This reading technique will help you save time in your exam. It means that you will read over the passage to just get a general idea. Underline any keywords that are important to the context of the reading piece. Don’t spend too much time trying to understand every little detail of the reading passage. It is important for you to be fast, focused and alert so that you do waste time.
- Follow the instructions!
Don’t assume that you know what you need to do in a question. Always make sure that you read the instructions carefully so circle or underline the key words before you start looking for the answer.
- The “Discuss it with yourself” approach
To understand and remember the most important part of what you’re reading, you should say it in your own words. Explain to yourself what you have just read. This will help you focus not only on the words in front of you, but also the ideas.
- Find proof in the text
You need to find 100% proof in the text that you are on the right track to the band score you need.
- Find the exact location of the rephrased answer in the reading passage.
- Then underline that rephrased line in the passage.
- There is only one correct answer for the question, so it is important to find proof to support your choice. This will give you certainty about your answer.
- Don’t panic if you don’t know some words.
It is possible that you won’t understand all the words in the passage, but don’t panic. Try to conclude the meaning from the context. The content of the sentence where you found it can help you deduce whether it’s positive or negative, a person or a job, an animal or a feature.
- Never leave an answer blank
When you know there’s no time left, instead of leaving it blank, guess the answer. If you leave the cell in your answer sheet blank because you don’t know AND have no time for it, you will get zero points. For sure. But if you strike it lucky and manage to guess it correctly, you will have at least one more point which is totally able to get you from band 6.5 to 7.0.
- Understand your weakness
An important factor to improving your GMAT reading, is to understand where you’re going wrong. If you’re losing points because you don’t understand the question, you need to work on your vocabulary and language skills.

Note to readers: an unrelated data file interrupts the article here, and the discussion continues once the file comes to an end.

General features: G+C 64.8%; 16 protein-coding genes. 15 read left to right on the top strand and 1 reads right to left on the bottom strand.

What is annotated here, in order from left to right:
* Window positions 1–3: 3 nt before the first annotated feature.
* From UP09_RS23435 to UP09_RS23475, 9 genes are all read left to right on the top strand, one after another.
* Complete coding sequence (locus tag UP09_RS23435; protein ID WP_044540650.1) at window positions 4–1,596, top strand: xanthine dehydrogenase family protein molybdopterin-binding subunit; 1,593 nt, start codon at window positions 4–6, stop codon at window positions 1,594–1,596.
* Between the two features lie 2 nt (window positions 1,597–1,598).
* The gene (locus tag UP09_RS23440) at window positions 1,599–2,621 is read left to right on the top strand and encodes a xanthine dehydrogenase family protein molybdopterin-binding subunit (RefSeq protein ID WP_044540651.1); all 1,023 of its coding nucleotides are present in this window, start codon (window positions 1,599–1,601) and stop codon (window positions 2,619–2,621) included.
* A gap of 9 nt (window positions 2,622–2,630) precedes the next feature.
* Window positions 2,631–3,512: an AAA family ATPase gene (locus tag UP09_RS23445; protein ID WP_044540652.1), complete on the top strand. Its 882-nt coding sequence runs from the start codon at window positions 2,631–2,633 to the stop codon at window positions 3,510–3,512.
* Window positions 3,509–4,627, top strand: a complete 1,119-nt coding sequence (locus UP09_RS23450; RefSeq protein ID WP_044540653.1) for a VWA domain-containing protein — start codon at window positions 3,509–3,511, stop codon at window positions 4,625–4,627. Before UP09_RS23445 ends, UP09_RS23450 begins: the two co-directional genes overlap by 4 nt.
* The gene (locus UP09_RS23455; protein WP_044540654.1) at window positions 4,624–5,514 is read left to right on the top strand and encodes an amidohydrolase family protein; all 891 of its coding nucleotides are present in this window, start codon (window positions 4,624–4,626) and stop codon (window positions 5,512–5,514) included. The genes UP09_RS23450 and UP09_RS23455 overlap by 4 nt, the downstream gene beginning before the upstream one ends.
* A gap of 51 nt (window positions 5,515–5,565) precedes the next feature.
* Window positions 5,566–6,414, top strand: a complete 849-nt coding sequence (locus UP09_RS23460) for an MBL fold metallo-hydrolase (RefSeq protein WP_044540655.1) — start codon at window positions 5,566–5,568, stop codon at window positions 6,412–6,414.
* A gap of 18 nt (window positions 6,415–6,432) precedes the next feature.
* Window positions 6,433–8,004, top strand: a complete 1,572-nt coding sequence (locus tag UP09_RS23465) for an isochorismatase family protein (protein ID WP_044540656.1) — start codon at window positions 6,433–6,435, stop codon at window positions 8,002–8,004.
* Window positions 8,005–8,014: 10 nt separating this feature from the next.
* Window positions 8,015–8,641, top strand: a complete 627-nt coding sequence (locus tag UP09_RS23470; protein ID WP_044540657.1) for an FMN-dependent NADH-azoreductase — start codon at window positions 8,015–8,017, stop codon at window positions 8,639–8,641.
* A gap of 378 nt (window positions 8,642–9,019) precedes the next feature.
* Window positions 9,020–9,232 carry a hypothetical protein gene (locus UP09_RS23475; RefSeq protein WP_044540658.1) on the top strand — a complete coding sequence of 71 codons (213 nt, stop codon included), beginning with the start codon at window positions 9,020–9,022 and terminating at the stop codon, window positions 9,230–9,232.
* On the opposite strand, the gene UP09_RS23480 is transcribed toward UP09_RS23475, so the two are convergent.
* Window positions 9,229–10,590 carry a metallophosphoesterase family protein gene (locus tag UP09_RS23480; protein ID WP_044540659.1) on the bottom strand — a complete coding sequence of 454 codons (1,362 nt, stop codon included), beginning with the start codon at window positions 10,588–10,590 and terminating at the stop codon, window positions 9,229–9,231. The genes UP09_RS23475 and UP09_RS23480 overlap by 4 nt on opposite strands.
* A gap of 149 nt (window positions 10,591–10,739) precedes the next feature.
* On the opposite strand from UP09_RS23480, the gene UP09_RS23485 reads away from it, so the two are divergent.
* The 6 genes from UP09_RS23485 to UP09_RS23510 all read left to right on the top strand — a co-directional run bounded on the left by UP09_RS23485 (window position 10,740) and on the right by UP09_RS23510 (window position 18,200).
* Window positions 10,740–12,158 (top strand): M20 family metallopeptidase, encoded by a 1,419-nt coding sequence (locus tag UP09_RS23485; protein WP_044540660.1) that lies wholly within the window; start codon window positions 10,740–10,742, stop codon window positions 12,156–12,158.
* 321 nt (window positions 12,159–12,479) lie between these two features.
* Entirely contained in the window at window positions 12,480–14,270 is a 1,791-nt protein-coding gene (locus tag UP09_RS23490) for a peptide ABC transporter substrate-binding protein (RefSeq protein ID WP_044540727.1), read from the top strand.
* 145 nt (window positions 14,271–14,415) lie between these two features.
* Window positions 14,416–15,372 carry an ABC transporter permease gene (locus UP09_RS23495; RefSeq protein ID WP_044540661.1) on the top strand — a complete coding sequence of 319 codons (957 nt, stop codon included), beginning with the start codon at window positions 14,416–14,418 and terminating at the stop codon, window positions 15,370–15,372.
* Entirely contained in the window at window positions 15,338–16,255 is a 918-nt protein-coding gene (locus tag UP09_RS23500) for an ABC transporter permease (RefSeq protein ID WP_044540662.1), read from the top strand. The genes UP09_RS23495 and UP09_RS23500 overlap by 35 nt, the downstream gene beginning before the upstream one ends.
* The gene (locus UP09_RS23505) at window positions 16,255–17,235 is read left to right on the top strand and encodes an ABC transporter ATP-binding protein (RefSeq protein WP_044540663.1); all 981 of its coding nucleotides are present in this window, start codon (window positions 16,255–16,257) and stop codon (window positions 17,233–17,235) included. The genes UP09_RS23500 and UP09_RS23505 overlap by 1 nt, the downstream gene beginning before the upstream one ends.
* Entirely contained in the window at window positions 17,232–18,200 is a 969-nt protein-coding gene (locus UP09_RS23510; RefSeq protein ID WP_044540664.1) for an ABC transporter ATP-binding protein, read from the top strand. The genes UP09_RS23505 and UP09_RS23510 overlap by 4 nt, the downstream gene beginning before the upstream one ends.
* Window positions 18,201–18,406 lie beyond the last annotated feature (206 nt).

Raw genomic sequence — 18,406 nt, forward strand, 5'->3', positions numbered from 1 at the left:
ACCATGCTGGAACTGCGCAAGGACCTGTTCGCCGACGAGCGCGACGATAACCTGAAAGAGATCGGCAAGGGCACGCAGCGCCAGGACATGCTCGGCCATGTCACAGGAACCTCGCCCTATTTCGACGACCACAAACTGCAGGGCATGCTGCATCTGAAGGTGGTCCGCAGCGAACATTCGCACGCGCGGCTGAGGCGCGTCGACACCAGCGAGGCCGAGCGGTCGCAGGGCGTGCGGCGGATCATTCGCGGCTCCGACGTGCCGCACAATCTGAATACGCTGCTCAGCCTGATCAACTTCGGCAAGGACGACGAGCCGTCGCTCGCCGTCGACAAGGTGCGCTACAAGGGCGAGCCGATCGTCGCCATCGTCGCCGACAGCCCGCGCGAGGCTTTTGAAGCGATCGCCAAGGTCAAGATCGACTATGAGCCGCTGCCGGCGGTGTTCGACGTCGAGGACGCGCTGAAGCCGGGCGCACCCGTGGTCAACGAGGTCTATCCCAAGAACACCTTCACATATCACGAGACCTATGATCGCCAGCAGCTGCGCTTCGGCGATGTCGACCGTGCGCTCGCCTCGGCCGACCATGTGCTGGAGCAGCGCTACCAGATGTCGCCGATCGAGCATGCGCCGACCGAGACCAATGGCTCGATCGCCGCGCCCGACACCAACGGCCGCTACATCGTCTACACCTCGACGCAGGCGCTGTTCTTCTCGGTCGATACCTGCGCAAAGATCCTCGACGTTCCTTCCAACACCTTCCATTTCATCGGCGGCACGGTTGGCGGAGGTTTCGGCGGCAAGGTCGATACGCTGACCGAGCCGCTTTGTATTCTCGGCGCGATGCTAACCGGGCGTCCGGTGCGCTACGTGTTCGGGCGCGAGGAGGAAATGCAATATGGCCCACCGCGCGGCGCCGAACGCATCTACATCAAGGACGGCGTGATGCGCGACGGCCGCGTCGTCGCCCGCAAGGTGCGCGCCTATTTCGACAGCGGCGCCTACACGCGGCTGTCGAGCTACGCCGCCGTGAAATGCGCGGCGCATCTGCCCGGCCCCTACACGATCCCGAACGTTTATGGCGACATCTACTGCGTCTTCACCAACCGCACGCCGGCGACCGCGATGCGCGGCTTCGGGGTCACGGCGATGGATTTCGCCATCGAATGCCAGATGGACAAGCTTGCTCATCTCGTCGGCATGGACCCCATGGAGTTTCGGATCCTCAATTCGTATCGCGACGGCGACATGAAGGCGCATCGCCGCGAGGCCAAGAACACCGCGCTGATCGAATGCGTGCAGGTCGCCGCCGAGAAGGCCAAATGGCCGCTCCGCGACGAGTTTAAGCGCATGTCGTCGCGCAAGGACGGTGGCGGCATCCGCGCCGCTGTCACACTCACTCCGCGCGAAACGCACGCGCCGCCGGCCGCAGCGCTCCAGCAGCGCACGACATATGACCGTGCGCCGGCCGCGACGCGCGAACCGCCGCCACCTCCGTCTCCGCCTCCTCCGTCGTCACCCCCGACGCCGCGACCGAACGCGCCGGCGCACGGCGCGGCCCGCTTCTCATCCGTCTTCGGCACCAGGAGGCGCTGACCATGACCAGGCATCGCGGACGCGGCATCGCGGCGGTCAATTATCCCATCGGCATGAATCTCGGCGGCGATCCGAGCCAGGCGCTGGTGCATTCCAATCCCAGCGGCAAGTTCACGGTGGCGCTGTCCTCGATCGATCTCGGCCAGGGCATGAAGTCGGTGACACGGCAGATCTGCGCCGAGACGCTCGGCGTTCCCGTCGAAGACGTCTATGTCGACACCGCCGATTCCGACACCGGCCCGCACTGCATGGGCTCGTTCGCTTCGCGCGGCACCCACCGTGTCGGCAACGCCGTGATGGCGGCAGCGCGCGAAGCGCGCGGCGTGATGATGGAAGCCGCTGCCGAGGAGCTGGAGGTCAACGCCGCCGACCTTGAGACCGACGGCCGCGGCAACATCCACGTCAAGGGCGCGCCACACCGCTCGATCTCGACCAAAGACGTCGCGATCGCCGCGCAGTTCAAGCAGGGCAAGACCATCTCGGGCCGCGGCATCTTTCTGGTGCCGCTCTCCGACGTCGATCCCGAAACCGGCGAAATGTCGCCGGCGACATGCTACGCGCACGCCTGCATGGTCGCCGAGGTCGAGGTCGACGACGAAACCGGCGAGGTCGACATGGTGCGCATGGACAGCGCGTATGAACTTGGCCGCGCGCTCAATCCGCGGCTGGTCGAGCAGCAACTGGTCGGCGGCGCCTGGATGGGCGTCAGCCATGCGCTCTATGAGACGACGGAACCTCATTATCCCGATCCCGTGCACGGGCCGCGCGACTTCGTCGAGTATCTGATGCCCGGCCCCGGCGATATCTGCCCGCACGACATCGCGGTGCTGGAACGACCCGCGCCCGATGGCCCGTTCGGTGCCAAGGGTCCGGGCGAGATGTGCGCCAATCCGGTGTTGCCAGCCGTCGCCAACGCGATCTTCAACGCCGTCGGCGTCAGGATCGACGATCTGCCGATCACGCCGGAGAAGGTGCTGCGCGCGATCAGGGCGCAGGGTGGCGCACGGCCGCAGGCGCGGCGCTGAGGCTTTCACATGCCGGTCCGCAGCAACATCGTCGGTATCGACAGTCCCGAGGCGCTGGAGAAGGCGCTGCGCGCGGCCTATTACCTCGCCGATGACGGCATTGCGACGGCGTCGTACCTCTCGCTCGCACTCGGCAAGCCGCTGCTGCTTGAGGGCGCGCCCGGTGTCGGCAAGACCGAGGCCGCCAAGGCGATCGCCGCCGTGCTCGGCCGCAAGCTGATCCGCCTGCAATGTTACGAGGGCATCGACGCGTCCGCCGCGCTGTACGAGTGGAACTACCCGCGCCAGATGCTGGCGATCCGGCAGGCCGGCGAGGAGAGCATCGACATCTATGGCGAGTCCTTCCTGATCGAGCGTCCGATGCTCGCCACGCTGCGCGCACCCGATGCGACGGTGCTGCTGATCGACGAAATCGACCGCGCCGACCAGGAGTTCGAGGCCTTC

If you’re losing points because you run out of time, you need to look at your technique and try to improve it. Bonus advice on How to Get a Band 8 or Higher in GMAT Reading
- Learn the formula to improve your vocabulary
There’s one simple secret to learning vocabulary well.
- Define and/or give synonyms.
- Find a good example of the word in context.
- Write your own example with it.
- Summarize and paraphrase the main ideas in paragraphs as you read.
Write your notes in the margins of paragraphs in note form and don’t forget to “discuss the idea with yourself” and always put it in your own words. This will help you prepare for the same restated idea in the question and answer options.
- Spell check your answers. Being overconfident and NOT checking the spelling of your answers can cost you your desired score in GMAT . Be sure to check!
- Try doing timed tests twice as fast as you typically could.
If you can do things the right way and it brings you great practise scores, then try challenging yourself and doing the same even faster.
- Keep track of your practise performance. Compile a table in which you would keep detailed track of the tests you practised, keeping track of your scores. This will help you grow and learn from your mistakes.
If you want to improve your GMAT reading, you have to prepare! Make sure that you do practice tests and try different types of questions to know what your strengths and weaknesses are. Once you identify what you need to work on, you’ll be able to better your GMAT score. You can download or listen to the audio version here: